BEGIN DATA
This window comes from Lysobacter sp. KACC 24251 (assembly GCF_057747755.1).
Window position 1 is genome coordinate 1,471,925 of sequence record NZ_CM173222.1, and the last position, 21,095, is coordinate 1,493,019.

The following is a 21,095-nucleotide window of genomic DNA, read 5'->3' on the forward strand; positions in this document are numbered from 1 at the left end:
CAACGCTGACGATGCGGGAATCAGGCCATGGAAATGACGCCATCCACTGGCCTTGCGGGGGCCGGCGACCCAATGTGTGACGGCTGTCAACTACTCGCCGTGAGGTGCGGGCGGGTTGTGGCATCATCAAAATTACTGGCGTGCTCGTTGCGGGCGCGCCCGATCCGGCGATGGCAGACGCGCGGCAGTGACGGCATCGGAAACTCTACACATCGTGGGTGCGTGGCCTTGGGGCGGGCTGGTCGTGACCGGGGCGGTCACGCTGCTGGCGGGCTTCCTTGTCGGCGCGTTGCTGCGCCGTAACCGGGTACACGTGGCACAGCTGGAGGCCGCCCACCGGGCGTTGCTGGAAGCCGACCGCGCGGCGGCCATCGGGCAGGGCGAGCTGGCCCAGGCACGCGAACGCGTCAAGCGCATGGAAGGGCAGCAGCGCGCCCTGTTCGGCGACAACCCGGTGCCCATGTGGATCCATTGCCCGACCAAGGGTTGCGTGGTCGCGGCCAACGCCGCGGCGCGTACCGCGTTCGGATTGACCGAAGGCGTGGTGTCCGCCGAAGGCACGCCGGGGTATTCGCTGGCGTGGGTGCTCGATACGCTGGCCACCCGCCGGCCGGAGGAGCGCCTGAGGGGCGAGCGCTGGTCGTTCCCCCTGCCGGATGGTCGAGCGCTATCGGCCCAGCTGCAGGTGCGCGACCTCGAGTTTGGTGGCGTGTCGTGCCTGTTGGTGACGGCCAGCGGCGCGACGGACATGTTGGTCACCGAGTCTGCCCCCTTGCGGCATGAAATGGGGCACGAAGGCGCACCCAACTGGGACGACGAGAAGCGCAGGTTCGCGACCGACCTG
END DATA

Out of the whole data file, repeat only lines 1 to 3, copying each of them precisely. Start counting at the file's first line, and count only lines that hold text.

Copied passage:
This window comes from Lysobacter sp. KACC 24251 (assembly GCF_057747755.1).
Window position 1 is genome coordinate 1,471,925 of sequence record NZ_CM173222.1, and the last position, 21,095, is coordinate 1,493,019.

The following is a 21,095-nucleotide window of genomic DNA, read 5'->3' on the forward strand; positions in this document are numbered from 1 at the left end: